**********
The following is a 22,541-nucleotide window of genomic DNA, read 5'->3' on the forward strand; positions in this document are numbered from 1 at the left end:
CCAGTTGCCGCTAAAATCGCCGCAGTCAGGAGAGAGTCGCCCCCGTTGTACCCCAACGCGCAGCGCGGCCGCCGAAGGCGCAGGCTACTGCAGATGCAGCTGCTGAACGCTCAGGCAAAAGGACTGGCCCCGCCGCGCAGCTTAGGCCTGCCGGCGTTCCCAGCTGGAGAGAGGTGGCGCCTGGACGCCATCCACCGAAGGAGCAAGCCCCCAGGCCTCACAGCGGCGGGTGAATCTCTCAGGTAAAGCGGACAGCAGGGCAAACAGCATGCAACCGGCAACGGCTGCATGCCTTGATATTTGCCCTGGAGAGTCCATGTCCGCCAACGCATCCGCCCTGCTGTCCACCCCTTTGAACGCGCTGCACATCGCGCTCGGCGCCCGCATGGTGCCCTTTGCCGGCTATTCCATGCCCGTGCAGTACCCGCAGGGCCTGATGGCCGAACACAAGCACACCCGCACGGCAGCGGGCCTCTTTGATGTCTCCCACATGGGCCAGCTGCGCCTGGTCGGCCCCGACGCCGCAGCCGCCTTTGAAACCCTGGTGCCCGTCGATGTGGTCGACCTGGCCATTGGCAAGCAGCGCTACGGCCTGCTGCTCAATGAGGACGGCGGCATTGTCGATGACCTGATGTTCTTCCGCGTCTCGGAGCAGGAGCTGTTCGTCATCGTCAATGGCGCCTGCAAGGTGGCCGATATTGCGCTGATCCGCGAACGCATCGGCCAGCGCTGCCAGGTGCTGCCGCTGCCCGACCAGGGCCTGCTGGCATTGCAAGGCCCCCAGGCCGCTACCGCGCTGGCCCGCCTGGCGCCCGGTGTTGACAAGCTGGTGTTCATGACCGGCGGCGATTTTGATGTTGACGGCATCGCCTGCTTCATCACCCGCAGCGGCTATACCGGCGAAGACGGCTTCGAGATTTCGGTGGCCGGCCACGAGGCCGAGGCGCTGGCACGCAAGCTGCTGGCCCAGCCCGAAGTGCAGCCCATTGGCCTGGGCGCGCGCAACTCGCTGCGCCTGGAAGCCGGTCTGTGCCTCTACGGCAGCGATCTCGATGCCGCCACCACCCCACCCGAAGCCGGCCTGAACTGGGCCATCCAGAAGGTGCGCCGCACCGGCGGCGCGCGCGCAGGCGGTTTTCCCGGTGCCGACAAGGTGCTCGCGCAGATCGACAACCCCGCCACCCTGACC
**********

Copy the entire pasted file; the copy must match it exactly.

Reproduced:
The following is a 22,541-nucleotide window of genomic DNA, read 5'->3' on the forward strand; positions in this document are numbered from 1 at the left end:
CCAGTTGCCGCTAAAATCGCCGCAGTCAGGAGAGAGTCGCCCCCGTTGTACCCCAACGCGCAGCGCGGCCGCCGAAGGCGCAGGCTACTGCAGATGCAGCTGCTGAACGCTCAGGCAAAAGGACTGGCCCCGCCGCGCAGCTTAGGCCTGCCGGCGTTCCCAGCTGGAGAGAGGTGGCGCCTGGACGCCATCCACCGAAGGAGCAAGCCCCCAGGCCTCACAGCGGCGGGTGAATCTCTCAGGTAAAGCGGACAGCAGGGCAAACAGCATGCAACCGGCAACGGCTGCATGCCTTGATATTTGCCCTGGAGAGTCCATGTCCGCCAACGCATCCGCCCTGCTGTCCACCCCTTTGAACGCGCTGCACATCGCGCTCGGCGCCCGCATGGTGCCCTTTGCCGGCTATTCCATGCCCGTGCAGTACCCGCAGGGCCTGATGGCCGAACACAAGCACACCCGCACGGCAGCGGGCCTCTTTGATGTCTCCCACATGGGCCAGCTGCGCCTGGTCGGCCCCGACGCCGCAGCCGCCTTTGAAACCCTGGTGCCCGTCGATGTGGTCGACCTGGCCATTGGCAAGCAGCGCTACGGCCTGCTGCTCAATGAGGACGGCGGCATTGTCGATGACCTGATGTTCTTCCGCGTCTCGGAGCAGGAGCTGTTCGTCATCGTCAATGGCGCCTGCAAGGTGGCCGATATTGCGCTGATCCGCGAACGCATCGGCCAGCGCTGCCAGGTGCTGCCGCTGCCCGACCAGGGCCTGCTGGCATTGCAAGGCCCCCAGGCCGCTACCGCGCTGGCCCGCCTGGCGCCCGGTGTTGACAAGCTGGTGTTCATGACCGGCGGCGATTTTGATGTTGACGGCATCGCCTGCTTCATCACCCGCAGCGGCTATACCGGCGAAGACGGCTTCGAGATTTCGGTGGCCGGCCACGAGGCCGAGGCGCTGGCACGCAAGCTGCTGGCCCAGCCCGAAGTGCAGCCCATTGGCCTGGGCGCGCGCAACTCGCTGCGCCTGGAAGCCGGTCTGTGCCTCTACGGCAGCGATCTCGATGCCGCCACCACCCCACCCGAAGCCGGCCTGAACTGGGCCATCCAGAAGGTGCGCCGCACCGGCGGCGCGCGCGCAGGCGGTTTTCCCGGTGCCGACAAGGTGCTCGCGCAGATCGACAACCCCGCCACCCTGACC